The Road to Healing

8Aug2016 Filed under: blah-blah-blog
WP_20160710_20_14_31_Pro.jpg

In the days following Zach’s motorcycle accident last month, there was a lot of driving between Orlando (where my parents and kids were) and Melbourne (where Zach was hospitalized).

The stretch of road we took was so pretty and peaceful. Lots of wide fields and grazing cows, white picket fences and stunning sunsets.

Beauty is particularly poignant when we’re in pain, isn’t it? It’s like, “How can everything still be so lovely when I’m so broken?”

My parents made the trek every single day. They brought the kids, who spent most of their time begging for vending machine snacks and playing Monopoly in the lounge. They were a welcome diversion.

WP_20160706_23_06_59_Pro.jpg

Eli and Violet were allowed brief visits with Zach, and were quite somber after. Jonah was too young to visit the ICU, and he was NOT happy about it. He said he KNEW that Zach wanted to be with him, so we HAD to let him in. It sure was hard to keep telling the little guy no. He said things like, “I can’t feel Zach in my heart anymore” and then he wrote this note and asked us to read it to his big brother:

6tag_070716-205028.jpg

Talk about heartbreaking….

That whole second day is something of a blur now. Zach remained sedated and on the ventilator, to allow his brain to rest. Every time they tried backing off on the sedation, he shook violently and became combative, so they had his wrists tethered to the bed with black, seat-belt type straps to prevent him from pulling out any tubes.

The neurosurgeon said that agitation was normal with a frontal lobe injury and could resolve in one day, or in two years.

Or, never.

Can you imagine how crazy it felt to hear that? There was no way to know what we were up against. There was no way to know if our Zach would ever return to us, even if his body survived.

WP_20160707_18_10_39_Pro.jpg

They said he could hear us speak, so to keep it positive, and we did. We took turns sitting beside him, talking gently but sparingly, with the board at the end of his bed reminding us that his brain needed as little stimulation as possible.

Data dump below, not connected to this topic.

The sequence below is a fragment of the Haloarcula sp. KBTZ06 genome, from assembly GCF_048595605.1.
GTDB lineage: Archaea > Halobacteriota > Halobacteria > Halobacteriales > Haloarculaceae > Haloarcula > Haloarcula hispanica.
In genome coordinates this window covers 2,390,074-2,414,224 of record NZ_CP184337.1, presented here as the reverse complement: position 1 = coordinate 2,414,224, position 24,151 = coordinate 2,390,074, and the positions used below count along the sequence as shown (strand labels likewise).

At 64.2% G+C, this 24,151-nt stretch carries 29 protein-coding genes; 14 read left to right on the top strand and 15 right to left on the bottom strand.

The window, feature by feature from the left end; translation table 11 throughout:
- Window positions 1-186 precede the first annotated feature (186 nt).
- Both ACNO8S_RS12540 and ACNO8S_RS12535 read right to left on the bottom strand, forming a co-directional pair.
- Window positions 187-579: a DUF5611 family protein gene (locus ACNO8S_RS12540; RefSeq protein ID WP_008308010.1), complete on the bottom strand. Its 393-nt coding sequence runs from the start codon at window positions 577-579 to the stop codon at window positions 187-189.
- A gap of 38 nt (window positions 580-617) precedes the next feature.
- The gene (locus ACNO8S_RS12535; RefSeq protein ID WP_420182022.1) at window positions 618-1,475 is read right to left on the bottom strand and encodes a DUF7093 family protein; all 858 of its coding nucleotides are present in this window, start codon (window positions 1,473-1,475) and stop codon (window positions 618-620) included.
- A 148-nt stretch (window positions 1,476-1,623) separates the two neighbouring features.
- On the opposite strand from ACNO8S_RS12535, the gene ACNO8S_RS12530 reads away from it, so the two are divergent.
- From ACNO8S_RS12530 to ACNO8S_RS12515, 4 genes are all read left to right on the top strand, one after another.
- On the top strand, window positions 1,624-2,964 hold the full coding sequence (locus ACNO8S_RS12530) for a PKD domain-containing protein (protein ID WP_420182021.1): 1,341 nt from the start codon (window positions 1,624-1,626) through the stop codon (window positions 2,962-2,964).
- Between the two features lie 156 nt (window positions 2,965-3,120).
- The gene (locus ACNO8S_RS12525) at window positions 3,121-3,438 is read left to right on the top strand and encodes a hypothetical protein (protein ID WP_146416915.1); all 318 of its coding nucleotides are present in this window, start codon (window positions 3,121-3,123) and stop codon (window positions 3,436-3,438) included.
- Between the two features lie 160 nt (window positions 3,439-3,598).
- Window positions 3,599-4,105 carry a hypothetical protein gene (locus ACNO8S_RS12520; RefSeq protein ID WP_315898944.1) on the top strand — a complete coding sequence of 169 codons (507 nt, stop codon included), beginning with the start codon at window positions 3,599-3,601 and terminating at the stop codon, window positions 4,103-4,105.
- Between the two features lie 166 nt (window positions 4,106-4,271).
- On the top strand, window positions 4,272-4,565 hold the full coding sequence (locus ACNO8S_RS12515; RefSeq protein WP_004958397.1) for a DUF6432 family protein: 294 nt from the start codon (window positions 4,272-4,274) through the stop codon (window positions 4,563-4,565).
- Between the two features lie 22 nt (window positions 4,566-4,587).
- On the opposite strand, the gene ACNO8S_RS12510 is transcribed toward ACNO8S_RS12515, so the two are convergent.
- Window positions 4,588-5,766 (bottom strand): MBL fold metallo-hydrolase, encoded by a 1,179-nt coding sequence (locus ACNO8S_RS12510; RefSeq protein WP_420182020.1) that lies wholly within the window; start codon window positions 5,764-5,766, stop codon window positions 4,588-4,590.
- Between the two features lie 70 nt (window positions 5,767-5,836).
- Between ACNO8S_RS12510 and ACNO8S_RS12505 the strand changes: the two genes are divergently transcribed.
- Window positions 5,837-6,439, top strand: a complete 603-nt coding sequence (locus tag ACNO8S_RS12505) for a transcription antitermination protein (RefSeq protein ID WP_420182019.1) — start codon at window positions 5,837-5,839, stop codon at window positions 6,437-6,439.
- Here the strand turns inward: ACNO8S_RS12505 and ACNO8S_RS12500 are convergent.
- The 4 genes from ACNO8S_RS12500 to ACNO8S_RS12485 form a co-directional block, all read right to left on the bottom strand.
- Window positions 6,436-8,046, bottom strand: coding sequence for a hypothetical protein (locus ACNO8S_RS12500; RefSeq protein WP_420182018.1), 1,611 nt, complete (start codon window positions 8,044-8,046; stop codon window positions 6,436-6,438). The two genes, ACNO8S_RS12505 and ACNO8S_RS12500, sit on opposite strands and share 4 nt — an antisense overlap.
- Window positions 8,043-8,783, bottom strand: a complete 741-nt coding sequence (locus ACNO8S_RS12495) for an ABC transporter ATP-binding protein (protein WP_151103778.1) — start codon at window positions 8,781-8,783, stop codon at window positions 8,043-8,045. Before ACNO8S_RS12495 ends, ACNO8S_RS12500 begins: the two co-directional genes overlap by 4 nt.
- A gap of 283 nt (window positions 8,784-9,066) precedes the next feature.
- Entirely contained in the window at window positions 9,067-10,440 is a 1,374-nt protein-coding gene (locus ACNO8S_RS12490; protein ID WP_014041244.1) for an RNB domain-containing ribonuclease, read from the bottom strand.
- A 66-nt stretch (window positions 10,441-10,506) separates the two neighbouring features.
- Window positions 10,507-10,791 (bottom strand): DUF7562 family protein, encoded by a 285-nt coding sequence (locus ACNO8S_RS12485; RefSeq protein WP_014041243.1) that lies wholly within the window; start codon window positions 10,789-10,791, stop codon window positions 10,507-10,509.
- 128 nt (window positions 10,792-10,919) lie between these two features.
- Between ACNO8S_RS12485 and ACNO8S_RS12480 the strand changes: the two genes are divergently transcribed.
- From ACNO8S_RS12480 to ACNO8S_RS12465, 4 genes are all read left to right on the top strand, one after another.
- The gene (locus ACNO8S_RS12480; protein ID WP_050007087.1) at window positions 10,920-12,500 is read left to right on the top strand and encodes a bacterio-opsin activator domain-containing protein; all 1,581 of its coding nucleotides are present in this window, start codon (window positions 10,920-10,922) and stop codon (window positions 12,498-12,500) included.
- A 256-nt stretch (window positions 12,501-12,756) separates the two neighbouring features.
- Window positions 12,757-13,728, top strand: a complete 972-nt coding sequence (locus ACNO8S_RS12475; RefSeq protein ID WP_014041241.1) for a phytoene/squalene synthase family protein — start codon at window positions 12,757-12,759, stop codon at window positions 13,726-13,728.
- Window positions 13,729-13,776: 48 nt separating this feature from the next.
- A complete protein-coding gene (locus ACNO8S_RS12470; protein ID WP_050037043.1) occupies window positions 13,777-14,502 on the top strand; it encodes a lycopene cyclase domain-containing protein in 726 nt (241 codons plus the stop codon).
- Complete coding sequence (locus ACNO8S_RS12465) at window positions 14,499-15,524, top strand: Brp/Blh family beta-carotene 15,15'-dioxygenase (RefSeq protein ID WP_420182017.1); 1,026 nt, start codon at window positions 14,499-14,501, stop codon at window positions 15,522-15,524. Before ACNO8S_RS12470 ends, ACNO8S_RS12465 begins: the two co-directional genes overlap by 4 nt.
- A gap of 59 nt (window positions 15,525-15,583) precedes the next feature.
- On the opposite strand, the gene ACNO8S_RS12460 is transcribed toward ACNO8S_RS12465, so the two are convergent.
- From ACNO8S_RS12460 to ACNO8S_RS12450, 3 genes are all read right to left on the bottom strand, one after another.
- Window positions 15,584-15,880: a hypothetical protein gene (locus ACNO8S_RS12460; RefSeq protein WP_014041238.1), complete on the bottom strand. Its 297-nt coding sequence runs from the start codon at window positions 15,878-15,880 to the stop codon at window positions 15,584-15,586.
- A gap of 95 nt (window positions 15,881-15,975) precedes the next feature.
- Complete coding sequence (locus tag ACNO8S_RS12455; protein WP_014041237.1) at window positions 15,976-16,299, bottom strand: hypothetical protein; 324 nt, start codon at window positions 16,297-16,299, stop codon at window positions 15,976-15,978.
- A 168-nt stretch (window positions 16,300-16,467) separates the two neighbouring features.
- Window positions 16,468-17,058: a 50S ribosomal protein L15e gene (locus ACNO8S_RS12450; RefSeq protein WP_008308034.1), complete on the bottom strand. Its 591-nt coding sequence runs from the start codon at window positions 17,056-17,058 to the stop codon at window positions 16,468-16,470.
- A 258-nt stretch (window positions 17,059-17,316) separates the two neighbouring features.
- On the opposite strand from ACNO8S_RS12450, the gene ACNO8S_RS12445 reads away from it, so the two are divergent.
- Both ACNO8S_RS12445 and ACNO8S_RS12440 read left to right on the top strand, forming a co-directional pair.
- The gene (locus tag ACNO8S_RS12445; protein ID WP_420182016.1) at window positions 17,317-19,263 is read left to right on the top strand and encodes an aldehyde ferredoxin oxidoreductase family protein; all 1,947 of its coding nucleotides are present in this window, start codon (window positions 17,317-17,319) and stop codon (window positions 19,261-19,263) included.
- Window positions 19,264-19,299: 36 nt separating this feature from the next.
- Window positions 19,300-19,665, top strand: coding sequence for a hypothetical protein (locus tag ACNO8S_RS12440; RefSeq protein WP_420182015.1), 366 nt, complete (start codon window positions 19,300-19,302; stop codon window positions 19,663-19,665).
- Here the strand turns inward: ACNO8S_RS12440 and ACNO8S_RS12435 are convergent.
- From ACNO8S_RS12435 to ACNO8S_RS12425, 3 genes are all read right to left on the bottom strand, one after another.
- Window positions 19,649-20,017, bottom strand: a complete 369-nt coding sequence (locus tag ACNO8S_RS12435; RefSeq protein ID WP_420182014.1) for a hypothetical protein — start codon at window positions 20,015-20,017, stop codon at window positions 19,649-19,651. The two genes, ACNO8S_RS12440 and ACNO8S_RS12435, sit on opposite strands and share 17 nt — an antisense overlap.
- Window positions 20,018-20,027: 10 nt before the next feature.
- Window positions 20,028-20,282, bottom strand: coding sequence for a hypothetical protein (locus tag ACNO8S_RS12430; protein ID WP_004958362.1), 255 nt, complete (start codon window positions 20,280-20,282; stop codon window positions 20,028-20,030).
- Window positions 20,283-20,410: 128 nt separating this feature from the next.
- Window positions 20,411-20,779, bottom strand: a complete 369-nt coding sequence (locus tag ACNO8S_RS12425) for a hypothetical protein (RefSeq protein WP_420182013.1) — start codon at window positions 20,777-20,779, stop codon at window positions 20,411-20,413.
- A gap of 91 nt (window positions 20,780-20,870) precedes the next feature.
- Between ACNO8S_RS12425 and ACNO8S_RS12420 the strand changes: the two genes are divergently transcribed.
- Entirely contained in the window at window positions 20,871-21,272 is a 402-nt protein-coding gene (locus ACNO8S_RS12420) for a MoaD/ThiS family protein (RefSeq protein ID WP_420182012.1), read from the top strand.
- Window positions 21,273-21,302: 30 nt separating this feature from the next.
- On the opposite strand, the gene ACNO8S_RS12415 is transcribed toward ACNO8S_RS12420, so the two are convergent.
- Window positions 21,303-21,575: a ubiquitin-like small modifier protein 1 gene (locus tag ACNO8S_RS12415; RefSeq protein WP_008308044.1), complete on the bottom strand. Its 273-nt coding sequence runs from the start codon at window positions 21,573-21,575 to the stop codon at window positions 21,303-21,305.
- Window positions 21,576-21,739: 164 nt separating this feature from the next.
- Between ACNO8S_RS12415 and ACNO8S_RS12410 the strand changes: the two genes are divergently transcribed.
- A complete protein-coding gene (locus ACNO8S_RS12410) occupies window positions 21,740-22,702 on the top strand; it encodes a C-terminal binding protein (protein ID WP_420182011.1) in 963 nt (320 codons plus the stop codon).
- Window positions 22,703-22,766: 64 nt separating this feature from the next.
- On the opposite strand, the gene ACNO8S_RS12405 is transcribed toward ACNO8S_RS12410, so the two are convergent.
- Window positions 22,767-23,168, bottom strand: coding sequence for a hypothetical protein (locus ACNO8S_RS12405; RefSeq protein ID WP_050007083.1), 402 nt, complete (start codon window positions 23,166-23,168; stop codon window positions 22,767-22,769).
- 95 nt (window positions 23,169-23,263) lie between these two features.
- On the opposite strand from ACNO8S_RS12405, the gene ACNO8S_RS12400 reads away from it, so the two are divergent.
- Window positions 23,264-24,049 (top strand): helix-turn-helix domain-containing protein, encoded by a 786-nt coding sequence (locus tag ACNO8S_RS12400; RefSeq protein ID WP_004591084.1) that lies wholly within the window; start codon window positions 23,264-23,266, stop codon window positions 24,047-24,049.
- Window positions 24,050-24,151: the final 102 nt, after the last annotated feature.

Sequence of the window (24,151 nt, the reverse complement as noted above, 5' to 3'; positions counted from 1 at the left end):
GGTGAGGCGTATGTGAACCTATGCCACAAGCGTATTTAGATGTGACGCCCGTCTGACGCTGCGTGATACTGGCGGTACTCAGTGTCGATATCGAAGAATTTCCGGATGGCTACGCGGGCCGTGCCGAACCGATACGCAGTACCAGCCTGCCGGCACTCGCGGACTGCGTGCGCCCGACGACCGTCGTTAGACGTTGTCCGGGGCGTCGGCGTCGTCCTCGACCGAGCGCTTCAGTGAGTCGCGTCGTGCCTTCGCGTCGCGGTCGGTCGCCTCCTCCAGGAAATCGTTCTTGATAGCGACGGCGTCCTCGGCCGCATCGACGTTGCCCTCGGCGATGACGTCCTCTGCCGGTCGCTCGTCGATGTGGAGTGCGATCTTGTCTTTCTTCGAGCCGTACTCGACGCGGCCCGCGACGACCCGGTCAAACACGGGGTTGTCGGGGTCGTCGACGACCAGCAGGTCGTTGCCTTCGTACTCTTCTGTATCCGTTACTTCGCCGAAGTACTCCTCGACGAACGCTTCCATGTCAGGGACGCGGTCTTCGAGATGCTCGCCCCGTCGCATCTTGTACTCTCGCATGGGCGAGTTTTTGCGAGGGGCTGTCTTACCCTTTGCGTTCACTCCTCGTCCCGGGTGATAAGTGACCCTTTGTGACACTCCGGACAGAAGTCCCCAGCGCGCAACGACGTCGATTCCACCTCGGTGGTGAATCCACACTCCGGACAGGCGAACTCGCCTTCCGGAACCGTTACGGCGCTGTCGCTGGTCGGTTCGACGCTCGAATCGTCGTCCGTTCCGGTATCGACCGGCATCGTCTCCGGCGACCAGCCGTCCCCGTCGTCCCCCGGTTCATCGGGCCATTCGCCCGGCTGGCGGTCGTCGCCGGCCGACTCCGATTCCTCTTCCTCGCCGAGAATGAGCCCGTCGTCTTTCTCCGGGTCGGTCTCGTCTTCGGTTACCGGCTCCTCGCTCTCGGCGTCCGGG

WP_20160707_12_03_19_Pro.jpg

(I have to admit that the Activity Level cracked me up. I mean, he was fully sedated and on a vent. What else was he going to do?)

So it was a whole day of just being with him, something that parents of 18-year-olds don’t get to experience often. But since he couldn’t do anything about it, I tried to make the best of it. I prayed over him, mostly silently. I couldn’t hold his hand because of the straps, but I could lay my hand on top of his to warm it up. Mostly I just placed my palm on his upper chest, the part that I knew was uninjured, so that he would know we were there. I wanted to stroke his hair, or kiss his cheek, but his face was so battered, I couldn’t bear the thought that my kiss or touch might cause him more pain.

Man, it was hard to want to love and comfort him and be able to do almost nothing.

Donnie and I took turns sitting with him; other times we sat together. We took brief naps in the lounge because we weren’t allowed to fall asleep in the ICU, and during one break, met this awesome three-legged therapy dog, Sunshine.

6tag_070716-111243.jpg

I read a book they gave me about traumatic brain injury and had to stop because it was just too depressing.

We had the sweetest nurse, Alie. She encouraged us to leave the hospital to sleep and shower that night. My parents reserved a hotel a mile away, to make it convenient for us to take turns sleeping and staying with Zach. But when darkness came that second night, I froze at the thought of leaving him.